Expected Benefits:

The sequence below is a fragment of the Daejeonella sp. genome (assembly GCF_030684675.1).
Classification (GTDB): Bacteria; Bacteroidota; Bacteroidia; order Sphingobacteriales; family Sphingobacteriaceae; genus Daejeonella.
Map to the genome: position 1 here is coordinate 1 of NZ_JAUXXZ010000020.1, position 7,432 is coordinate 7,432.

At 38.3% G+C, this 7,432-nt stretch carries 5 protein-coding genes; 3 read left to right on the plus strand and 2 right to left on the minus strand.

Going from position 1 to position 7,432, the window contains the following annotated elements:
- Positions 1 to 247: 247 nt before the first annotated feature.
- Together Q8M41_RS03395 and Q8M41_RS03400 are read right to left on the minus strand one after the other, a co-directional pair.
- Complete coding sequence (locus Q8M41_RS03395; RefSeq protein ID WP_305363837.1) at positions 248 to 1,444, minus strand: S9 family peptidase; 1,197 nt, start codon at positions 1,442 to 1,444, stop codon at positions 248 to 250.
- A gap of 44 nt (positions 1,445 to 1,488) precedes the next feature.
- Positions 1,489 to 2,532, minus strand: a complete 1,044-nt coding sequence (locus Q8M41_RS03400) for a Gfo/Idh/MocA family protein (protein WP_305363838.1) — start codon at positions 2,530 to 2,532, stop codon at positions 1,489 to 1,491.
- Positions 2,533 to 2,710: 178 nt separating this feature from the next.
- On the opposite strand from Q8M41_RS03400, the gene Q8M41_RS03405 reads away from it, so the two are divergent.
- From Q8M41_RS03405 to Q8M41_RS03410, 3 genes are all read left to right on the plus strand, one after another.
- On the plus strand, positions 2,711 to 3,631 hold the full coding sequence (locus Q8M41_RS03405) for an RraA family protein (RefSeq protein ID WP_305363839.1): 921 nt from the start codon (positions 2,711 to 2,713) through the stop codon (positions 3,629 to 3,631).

Commissioning 1. Supporting Quality Innovation Productivity and Prevention (QIPP) to review demand management, integrated care and pathways. a. Analysis to support full business cases. b. Develop business models. c. Monitor In year projects. 2. Supporting Joint Strategic Needs Assessment (JSNA) for specific disease types. 3. Health economic modelling using: a. Analysis on provider performance against 18 weeks wait targets. b. Learning from and predicting likely patient pathways for certain conditions, in order to influence early interventions and other treatments for patients. c. Analysis of outcome measures for differential treatments, accounting for the full patient pathway. d. Analysis to understand emergency care and linking A&E and Emergency Urgent Care Flows (EUCC). 4. Commissioning cycle support for grouping and re-costing previous activity. 5. Enables monitoring of: a. CCG outcome indicators. b. Financial and Non-financial validation of activity. c. Successful delivery of integrated care within the CCG. d. Checking frequent or multiple attendances to improve early intervention and avoid admissions. e. Case management. f. Care service planning. g. Commissioning and performance management. h. List size verification by GP practices. i. Understanding the care of patients in nursing homes. 6. Feedback to NHS service providers on data quality at an aggregate and individual record level – only on data initially provided by the service providers. 7. Improved planning by better understanding patient flows through the healthcare system, thus allowing commissioners to design appropriate pathways to improve patient flow and allowing commissioners to identify priorities and identify plans to address these. 8. Improved quality of services through reduced emergency readmissions, especially avoidable emergency admissions. This is achieved through mapping of frequent users of emergency services and early intervention of appropriate care. 9. Improved access to services by identifying which services may be in demand but have poor access, and from this identify areas where improvement is required. 10. Potentially reduced premature mortality by more targeted intervention in primary care, which supports the commissioner to meets its requirement to reduce premature mortality in line with the CCG Outcome Framework. 11. Better understanding of the health of and the variations in health outcomes within the population to help understand local population characteristics. 12. Better understanding of contract requirements, contract execution, and required services for management of existing contracts, and to assist with identification and planning of future contracts 13. Insights into patient outcomes, and identification of the possible efficacy of outcomes-based contracting opportunities. 14. Reviewing current service provision a. Cost-benefit analysis and service impact assessments to underpin service transformation across health economy b. Service planning and re-design (development of NMoC and integrated care pathways, new partnerships, working with new providers etc.) c. Impact analysis for different models or productivity measures, efficiency and experience d. Service and pathway review e. Service utilisation review 15. Ensuring compliance with evidence and guidance a. Testing approaches with evidence and compliance with guidance. 16. Monitoring outcomes a. Analysis of variation in outcomes across population group 17. Understanding how services impact across the health economy a. Service evaluation b. Programme reviews c. Analysis of productivity, outcomes, experience, plan, targets and actuals d. Assessing value for money and efficiency gains e. Understanding impact of services on health inequalities 18. Understanding how services impact on the health of the population and patient cohorts a. Measuring and assessing improvement in service provision, patient experience & outcomes and the cost to achieve this b. Propensity matching and scoring c. Triple aim analysis 19. Understanding future drivers for change across health economy a. Forecasting health and care needs for population and population cohorts across STPs b. Identifying changes in disease trends and prevalence c. Efficiencies that can be gained from procuring services across wider footprints, from new innovations d. Predictive modelling 20. Delivering services that meet changing needs of population a. Analysis to support policy development b. Ethical and equality impact assessments c. Implementation of NMOC d. What do next years contracts need to include? e. Workforce planning 21. Maximising services and outcomes within financial envelopes across health economy a. What-if analysis b. Cost-benefit analysis c. Health economics analysis d. Scenario planning and modelling e. Investment and disinvestment in services analysis f. Opportunity analysis